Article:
You make it better by getting away from it. LTB.

Have you tried the Freedom Programme?

quirkycutekitch Mon 12-Aug-19 20:42:56

What a terrible atmosphere for you & your Children, you know you could live a life where you don’t have to walk on eggshells.

Giraffey1 Mon 12-Aug-19 20:44:45

This sounds like a very uncomfortable relationship, and one which is getting worse, not better. I am sure you don’t want your children growing up thinking that it’s ok to behave this way? I’d seriously be thinking about insisting he goes for some anger management help .. . Does he ever acknowledge that he has been out of order, any recognition that he has been behaving inappropriately? If yes, then he may be willing to try therapy, if not, then I’d be considering starting a new life which doesn’t include him.

WhoKnewBeefStew Mon 12-Aug-19 20:45:11

Oh op, he’s not a good dad, shouting at you and abusing you in front of the dc only teaches them it’s ok to speak to people like that. That’s not what a good dad teaches his kids

He sounds like an abusive twat op

Craftycorvid Mon 12-Aug-19 20:46:48

I think you know this is abuse, OP. Please take the good advice to do the Freedom programme and think about keeping you and your children safe. If you plan to leave, be very careful and make sure you’ve somewhere secure to go.

miaCara Mon 12-Aug-19 20:47:44

Wont be long before your 6 year old starts to treat you the same way his Dad does. Monkey see monkey do.
Is that the kind of man you want him to be?
Walk away while you still can.

Grumpyoldblonde Mon 12-Aug-19 20:49:47

He’s a terrible dad, I never understand how people can love someone who treats them so badly, I understand it’s not easy to leave as I lived with one like this but the love died years before I could go.

You really need to get yourself and the children away from him, this is terrible for all of you but will really mess the kids up.

gamerchick Mon 12-Aug-19 20:49:51

He's a great dad

NO.HE.ISNT! He's abusing them when he abuses you. You are both going to turn them either into gibbering wrecks or exactly like him as adults. Him by abusing and you by staying and taking it. Is that what you want for them and their future partners?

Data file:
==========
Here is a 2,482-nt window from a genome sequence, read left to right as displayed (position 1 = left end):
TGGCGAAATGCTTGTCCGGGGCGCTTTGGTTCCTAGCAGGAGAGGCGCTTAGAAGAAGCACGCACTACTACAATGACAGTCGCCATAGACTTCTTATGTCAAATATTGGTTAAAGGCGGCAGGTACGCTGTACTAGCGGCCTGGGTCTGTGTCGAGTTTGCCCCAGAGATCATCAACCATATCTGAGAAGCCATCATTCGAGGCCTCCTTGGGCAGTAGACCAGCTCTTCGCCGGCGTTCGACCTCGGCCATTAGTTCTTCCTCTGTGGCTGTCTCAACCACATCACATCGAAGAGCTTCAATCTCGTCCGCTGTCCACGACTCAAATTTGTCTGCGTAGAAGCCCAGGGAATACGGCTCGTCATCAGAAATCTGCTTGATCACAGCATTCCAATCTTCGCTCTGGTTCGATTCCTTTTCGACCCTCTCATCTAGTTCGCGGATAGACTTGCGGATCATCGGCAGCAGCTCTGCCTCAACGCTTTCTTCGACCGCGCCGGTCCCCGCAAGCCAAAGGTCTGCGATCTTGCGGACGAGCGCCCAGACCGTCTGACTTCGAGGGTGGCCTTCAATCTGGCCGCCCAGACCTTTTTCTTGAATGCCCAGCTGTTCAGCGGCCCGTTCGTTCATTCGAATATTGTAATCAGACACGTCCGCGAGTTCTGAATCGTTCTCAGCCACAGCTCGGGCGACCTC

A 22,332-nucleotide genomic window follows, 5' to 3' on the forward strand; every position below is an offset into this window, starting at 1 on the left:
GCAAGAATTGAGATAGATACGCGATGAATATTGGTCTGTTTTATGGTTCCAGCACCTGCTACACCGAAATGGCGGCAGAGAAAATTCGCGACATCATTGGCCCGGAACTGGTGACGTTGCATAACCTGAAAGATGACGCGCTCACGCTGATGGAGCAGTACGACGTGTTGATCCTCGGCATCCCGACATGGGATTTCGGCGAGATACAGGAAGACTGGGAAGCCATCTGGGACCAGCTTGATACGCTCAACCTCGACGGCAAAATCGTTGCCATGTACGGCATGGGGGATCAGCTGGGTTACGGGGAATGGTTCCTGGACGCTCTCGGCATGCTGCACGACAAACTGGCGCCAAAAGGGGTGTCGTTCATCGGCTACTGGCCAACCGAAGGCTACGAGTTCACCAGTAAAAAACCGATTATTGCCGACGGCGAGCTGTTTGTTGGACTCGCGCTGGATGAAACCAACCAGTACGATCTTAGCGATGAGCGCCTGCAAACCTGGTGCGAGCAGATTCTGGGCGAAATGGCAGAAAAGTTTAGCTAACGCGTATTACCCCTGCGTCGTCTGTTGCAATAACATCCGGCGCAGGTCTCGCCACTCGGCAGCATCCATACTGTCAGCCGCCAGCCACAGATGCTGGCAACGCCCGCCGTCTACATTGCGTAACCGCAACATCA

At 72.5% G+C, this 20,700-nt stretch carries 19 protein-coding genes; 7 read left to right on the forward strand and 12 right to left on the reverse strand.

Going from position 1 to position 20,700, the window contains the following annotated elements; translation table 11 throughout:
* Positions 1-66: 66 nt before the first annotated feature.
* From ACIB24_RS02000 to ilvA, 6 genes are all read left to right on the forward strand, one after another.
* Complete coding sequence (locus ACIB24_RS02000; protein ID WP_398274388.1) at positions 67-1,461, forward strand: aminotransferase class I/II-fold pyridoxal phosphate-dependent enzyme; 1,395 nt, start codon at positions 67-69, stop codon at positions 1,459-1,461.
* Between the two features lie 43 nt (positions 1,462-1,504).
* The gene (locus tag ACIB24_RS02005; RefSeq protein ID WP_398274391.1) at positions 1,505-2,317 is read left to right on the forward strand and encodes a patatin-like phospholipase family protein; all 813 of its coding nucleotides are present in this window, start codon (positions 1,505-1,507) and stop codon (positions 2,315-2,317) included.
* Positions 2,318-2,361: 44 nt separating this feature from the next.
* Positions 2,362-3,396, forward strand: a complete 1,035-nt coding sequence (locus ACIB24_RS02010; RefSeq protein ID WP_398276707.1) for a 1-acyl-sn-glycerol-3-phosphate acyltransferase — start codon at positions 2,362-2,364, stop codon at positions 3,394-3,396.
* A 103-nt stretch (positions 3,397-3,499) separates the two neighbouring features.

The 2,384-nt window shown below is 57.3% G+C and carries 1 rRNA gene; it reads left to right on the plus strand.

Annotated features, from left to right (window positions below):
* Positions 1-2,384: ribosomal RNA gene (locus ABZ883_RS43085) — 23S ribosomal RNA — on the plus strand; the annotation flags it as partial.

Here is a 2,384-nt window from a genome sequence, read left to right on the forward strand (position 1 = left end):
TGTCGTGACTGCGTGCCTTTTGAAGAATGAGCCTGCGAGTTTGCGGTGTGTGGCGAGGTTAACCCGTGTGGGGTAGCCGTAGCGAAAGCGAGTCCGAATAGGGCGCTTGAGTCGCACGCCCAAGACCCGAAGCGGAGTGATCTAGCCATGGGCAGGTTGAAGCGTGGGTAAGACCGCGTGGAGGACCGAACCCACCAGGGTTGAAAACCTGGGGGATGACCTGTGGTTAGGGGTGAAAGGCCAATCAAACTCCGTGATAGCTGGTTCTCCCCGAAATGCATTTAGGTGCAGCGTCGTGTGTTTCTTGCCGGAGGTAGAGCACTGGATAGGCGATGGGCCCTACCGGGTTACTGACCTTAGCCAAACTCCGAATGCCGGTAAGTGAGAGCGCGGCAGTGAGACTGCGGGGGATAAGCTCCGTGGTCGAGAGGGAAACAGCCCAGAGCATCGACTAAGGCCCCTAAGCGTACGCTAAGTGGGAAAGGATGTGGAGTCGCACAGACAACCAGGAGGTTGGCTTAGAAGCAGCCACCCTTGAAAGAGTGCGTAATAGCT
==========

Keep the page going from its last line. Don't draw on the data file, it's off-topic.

Why do they all say these men are great dads?!

billy1966 Mon 12-Aug-19 20:49:57

OP, he's a dreadful father and an abusive husband.

I can tell you that your children's lives are a misery and that they will carry this for the rest of their lives.

Instead of trying to fix him.

Focus on getting away from him ASAP.

ConorMcGregorsChin Mon 12-Aug-19 20:51:26

A: You shouldn't have to change your user name because he knows it.

B: If he has always had angry tendencies, why on earth did you marry him?

C: You had kids with him. You have let them witness the absolute abuse he throws at you. This is damaging. They deserve better. As do you.

C: He is not a great Dad. In any way, shape or form. Believe me.

As a child of an abusive father, leave him. Leave him now. Your boundaries are so skewed you don't know right from wrong anymore.

Please. Please leave
My Mum did. Thankfully before it scarred me for life. And thankfully before we became headline news as 'Dad kills 2 daughters as he is an undiagnosed schizophrenic'

His brother was a schizophrenic. He hanged himself. As a single man, that's very sad. But as a person who is allowed to let their mental health affect their children, no. Fuck that. Run for the bloody hills. My Mum did. 44 years ago. And I still thank her for that now.

cakeandchampagne Mon 12-Aug-19 20:51:37

That is abuse.
His behavior is all on him- you didn’t “make” him do any of it, no matter what you did or didn’t do.
He shouldn’t be treating you like this ever.
And the children shouldn’t be witnessing it.